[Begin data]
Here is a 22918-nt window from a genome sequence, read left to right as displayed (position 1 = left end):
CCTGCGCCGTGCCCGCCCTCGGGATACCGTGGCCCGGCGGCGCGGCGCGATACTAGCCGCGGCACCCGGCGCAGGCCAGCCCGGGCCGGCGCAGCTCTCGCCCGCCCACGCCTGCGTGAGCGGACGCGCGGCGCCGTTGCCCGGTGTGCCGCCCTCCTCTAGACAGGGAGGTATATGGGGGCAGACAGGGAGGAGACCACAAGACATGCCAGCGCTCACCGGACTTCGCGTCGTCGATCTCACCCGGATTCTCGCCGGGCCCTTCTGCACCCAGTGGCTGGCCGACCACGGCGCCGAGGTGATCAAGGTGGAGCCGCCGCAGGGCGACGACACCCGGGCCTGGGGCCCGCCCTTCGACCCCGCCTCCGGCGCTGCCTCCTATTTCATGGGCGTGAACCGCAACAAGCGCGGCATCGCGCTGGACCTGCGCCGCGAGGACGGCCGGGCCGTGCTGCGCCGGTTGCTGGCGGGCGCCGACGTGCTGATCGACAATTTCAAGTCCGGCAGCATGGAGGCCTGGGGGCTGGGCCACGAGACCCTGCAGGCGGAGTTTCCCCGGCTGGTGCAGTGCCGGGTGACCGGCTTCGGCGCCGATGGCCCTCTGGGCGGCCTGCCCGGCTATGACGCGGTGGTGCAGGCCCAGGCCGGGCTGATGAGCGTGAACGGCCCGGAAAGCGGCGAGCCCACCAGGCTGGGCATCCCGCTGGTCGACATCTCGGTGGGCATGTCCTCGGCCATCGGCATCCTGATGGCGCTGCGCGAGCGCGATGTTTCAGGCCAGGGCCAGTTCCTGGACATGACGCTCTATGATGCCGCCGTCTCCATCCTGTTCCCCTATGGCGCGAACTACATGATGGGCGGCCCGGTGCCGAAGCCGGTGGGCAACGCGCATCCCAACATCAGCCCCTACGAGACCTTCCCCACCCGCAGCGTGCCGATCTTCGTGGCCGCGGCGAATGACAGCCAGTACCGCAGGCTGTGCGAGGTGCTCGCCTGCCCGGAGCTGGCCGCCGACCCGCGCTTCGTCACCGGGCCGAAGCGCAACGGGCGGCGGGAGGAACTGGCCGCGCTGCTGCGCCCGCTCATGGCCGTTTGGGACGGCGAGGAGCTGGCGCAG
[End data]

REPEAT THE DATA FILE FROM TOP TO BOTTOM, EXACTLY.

Here is a 22918-nt window from a genome sequence, read left to right as displayed (position 1 = left end):
CCTGCGCCGTGCCCGCCCTCGGGATACCGTGGCCCGGCGGCGCGGCGCGATACTAGCCGCGGCACCCGGCGCAGGCCAGCCCGGGCCGGCGCAGCTCTCGCCCGCCCACGCCTGCGTGAGCGGACGCGCGGCGCCGTTGCCCGGTGTGCCGCCCTCCTCTAGACAGGGAGGTATATGGGGGCAGACAGGGAGGAGACCACAAGACATGCCAGCGCTCACCGGACTTCGCGTCGTCGATCTCACCCGGATTCTCGCCGGGCCCTTCTGCACCCAGTGGCTGGCCGACCACGGCGCCGAGGTGATCAAGGTGGAGCCGCCGCAGGGCGACGACACCCGGGCCTGGGGCCCGCCCTTCGACCCCGCCTCCGGCGCTGCCTCCTATTTCATGGGCGTGAACCGCAACAAGCGCGGCATCGCGCTGGACCTGCGCCGCGAGGACGGCCGGGCCGTGCTGCGCCGGTTGCTGGCGGGCGCCGACGTGCTGATCGACAATTTCAAGTCCGGCAGCATGGAGGCCTGGGGGCTGGGCCACGAGACCCTGCAGGCGGAGTTTCCCCGGCTGGTGCAGTGCCGGGTGACCGGCTTCGGCGCCGATGGCCCTCTGGGCGGCCTGCCCGGCTATGACGCGGTGGTGCAGGCCCAGGCCGGGCTGATGAGCGTGAACGGCCCGGAAAGCGGCGAGCCCACCAGGCTGGGCATCCCGCTGGTCGACATCTCGGTGGGCATGTCCTCGGCCATCGGCATCCTGATGGCGCTGCGCGAGCGCGATGTTTCAGGCCAGGGCCAGTTCCTGGACATGACGCTCTATGATGCCGCCGTCTCCATCCTGTTCCCCTATGGCGCGAACTACATGATGGGCGGCCCGGTGCCGAAGCCGGTGGGCAACGCGCATCCCAACATCAGCCCCTACGAGACCTTCCCCACCCGCAGCGTGCCGATCTTCGTGGCCGCGGCGAATGACAGCCAGTACCGCAGGCTGTGCGAGGTGCTCGCCTGCCCGGAGCTGGCCGCCGACCCGCGCTTCGTCACCGGGCCGAAGCGCAACGGGCGGCGGGAGGAACTGGCCGCGCTGCTGCGCCCGCTCATGGCCGTTTGGGACGGCGAGGAGCTGGCGCAG